Osborne promises to ease jams today - but no jam tomorrow

Public sector workers march through Birmingham to a rally at the NIA Image copyright PA
Image caption Thousands took part in a march to the NIA in Birmingham on Wednesday

Consider the not-so-bad news and the not-so-good news contained in the Autumn Statement.

A new bridge over the River Avon for Evesham. Three road improvement projects on the A45 around Coventry and Birmingham. And yet more variable speed limits on the M6 between Birmingham and Manchester. Not so bad.

But public sector workers' pay will be capped at 1% for two years beyond the end of their current freeze. Not so good.

(And by the way, whatever happened to the principle of free collective bargaining? Have I missed something or has a time-honoured principle just fallen unnoticed to the floor?)

Are they by any chance connected? You bet they are.

The £5 billion the chancellor is chipping in towards his heavily-leaked infrastructure projects will come from savings he is planning to the government's current spending plans over three years.

Which in turn means a further squeeze on the already embattled public sector. Not, you may think, a way of injecting some much-needed sweetness and light into the negotiations between the government and the unions, in a week dominated by Wednesday's "Day of Action" over public sector pensions.

'Cruel coalition'

But maybe the chancellor was getting his retaliation in first. Sending a message to teachers, police support officers and health service workers that their medicine, however distasteful, is what the doctor ordered during this longer-than-expected economic malaise.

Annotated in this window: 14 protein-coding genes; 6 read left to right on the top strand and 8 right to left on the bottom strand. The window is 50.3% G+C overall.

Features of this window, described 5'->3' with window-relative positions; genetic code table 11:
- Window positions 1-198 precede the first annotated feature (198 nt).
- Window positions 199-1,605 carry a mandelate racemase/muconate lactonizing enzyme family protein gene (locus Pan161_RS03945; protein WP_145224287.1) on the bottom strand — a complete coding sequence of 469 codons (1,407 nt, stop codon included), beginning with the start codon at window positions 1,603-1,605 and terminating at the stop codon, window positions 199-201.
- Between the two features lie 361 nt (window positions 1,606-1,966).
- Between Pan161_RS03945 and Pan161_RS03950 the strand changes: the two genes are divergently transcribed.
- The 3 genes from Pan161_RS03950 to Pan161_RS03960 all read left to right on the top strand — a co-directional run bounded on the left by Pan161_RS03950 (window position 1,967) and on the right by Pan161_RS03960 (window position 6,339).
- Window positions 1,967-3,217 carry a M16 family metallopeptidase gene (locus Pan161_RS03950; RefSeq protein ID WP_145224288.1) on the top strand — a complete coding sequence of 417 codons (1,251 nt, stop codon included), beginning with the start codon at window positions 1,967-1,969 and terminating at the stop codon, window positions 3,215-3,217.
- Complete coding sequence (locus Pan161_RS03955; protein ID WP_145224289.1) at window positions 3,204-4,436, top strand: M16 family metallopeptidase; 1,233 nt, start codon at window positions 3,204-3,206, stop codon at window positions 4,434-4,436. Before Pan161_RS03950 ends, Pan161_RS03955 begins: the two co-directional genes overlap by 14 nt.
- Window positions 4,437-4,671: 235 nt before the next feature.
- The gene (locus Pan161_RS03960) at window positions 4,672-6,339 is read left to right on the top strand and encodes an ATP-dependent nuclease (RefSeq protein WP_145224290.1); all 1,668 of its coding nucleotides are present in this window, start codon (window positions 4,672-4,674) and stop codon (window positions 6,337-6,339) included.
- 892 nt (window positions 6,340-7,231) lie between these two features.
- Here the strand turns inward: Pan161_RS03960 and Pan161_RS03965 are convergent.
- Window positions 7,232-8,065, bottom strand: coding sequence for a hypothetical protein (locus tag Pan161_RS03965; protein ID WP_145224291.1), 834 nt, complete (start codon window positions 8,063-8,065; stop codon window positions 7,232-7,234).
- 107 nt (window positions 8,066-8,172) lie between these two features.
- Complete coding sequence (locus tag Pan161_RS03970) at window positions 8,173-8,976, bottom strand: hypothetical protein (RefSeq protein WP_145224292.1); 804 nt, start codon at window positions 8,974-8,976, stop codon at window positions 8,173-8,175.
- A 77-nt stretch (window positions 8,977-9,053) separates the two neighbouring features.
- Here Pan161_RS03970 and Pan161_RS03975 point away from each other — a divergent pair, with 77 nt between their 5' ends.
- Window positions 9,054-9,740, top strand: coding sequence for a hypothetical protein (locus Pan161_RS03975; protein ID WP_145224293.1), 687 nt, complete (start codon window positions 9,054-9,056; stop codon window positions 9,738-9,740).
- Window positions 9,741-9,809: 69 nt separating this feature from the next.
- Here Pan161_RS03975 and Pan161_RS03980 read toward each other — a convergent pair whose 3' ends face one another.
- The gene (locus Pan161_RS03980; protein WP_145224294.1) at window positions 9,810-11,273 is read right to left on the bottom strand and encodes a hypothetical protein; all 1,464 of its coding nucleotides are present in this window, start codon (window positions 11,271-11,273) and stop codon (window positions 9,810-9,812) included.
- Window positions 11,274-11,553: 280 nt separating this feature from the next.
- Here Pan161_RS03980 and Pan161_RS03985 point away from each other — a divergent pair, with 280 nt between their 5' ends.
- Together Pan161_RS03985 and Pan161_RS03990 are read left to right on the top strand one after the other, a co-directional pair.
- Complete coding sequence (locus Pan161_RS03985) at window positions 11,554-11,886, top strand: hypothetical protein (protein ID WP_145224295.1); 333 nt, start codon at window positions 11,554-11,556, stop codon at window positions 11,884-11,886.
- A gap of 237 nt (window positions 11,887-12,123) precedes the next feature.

There has certainly been a ratcheting up of the rhetoric: the Unison leader Dave Prentis said in Birmingham that a "cruel coalition" was engaged on "a denial of democracy".

But James Morris, the Conservative MP for Halesowen and Rowley Regis, his party's "go-to" spokesman here in the West Midlands, dismissed the strikes as "a political stunt" which lacked widespread support.

And, incidentally, have we also just heard yet another of those time-honoured principles falling quietly to one side: the notion that one parliament cannot bind the hands of another?

Image copyright Reuters
Image caption The chancellor's £5 billion towards infrastructure projects will mean a further squeeze on the public sector

The chancellor's admission that the structural deficit cannot be eradicated before the next election, despite that promise by David Cameron, commits whoever forms the next government to yet more austerity measures for years to come.

Could it also call into question the Conservatives' and Liberal Democrats' professed determination to fight the next election as separate parties? How can they go their separate ways if the mission they agreed for their coalition at the outset remains a work in progress?

The possibility that Labour may be forced to accept that the coalition's cuts cannot be reversed for the foreseeable future would help Ed Miliband to differentiate his party from that of his predecessors.

But how would it go down with those of his backbenchers with the closest links to the unions, who only just about persuaded him to soften his opposition to the Day of Action?

Jam tomorrow?

People like Jack Dromey for example. The husband of the deputy leader Harriet Harman, a former leader of the Unite union, now the Labour MP for Birmingham Erdington and a shadow minister for communities and local government.

He will be with me in the studio for this this week's Politics Show, along with Margot James, the self-made businesswoman who is now the Conservative MP for Stourbridge and a member of the Commons Business and Skills Select Committee.

Her chancellor may hope to ease the traffic jams of today. But will there will be any jam tomorrow?

I hope you too will be with us from 12.00 on BBC One on Sunday (4 December).

You can also follow me on Twitter - @PatrickBurnsBBC

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